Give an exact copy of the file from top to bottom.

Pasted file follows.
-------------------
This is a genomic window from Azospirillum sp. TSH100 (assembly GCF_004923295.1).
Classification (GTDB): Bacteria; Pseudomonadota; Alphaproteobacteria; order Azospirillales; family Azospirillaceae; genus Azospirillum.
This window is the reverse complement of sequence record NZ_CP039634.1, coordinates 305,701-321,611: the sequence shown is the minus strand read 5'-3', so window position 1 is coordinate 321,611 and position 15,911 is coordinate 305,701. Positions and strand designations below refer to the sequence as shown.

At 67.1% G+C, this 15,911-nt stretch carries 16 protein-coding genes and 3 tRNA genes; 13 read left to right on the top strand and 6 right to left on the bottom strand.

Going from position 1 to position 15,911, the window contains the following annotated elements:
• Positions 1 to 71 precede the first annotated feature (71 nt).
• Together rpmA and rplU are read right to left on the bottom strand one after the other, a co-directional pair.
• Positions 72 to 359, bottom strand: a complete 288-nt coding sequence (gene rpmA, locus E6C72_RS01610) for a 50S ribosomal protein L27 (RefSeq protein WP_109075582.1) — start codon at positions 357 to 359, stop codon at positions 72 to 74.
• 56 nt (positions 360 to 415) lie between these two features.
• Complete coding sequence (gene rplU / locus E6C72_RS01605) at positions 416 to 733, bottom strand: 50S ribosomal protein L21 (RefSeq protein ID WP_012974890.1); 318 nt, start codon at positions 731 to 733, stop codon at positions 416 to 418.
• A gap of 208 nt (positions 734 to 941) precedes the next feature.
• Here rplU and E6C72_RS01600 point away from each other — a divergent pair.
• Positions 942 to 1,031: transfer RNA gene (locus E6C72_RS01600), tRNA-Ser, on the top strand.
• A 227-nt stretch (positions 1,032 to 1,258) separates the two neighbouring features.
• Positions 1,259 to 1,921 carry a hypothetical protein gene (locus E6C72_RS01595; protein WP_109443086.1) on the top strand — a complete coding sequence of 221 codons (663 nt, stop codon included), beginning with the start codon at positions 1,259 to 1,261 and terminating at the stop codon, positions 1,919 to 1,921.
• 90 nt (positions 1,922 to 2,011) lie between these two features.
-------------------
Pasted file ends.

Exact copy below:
This is a genomic window from Azospirillum sp. TSH100 (assembly GCF_004923295.1).
Classification (GTDB): Bacteria; Pseudomonadota; Alphaproteobacteria; order Azospirillales; family Azospirillaceae; genus Azospirillum.
This window is the reverse complement of sequence record NZ_CP039634.1, coordinates 305,701-321,611: the sequence shown is the minus strand read 5'-3', so window position 1 is coordinate 321,611 and position 15,911 is coordinate 305,701. Positions and strand designations below refer to the sequence as shown.

At 67.1% G+C, this 15,911-nt stretch carries 16 protein-coding genes and 3 tRNA genes; 13 read left to right on the top strand and 6 right to left on the bottom strand.

Going from position 1 to position 15,911, the window contains the following annotated elements:
• Positions 1 to 71 precede the first annotated feature (71 nt).
• Together rpmA and rplU are read right to left on the bottom strand one after the other, a co-directional pair.
• Positions 72 to 359, bottom strand: a complete 288-nt coding sequence (gene rpmA, locus E6C72_RS01610) for a 50S ribosomal protein L27 (RefSeq protein WP_109075582.1) — start codon at positions 357 to 359, stop codon at positions 72 to 74.
• 56 nt (positions 360 to 415) lie between these two features.
• Complete coding sequence (gene rplU / locus E6C72_RS01605) at positions 416 to 733, bottom strand: 50S ribosomal protein L21 (RefSeq protein ID WP_012974890.1); 318 nt, start codon at positions 731 to 733, stop codon at positions 416 to 418.
• A gap of 208 nt (positions 734 to 941) precedes the next feature.
• Here rplU and E6C72_RS01600 point away from each other — a divergent pair.
• Positions 942 to 1,031: transfer RNA gene (locus E6C72_RS01600), tRNA-Ser, on the top strand.
• A 227-nt stretch (positions 1,032 to 1,258) separates the two neighbouring features.
• Positions 1,259 to 1,921 carry a hypothetical protein gene (locus E6C72_RS01595; protein WP_109443086.1) on the top strand — a complete coding sequence of 221 codons (663 nt, stop codon included), beginning with the start codon at positions 1,259 to 1,261 and terminating at the stop codon, positions 1,919 to 1,921.
• 90 nt (positions 1,922 to 2,011) lie between these two features.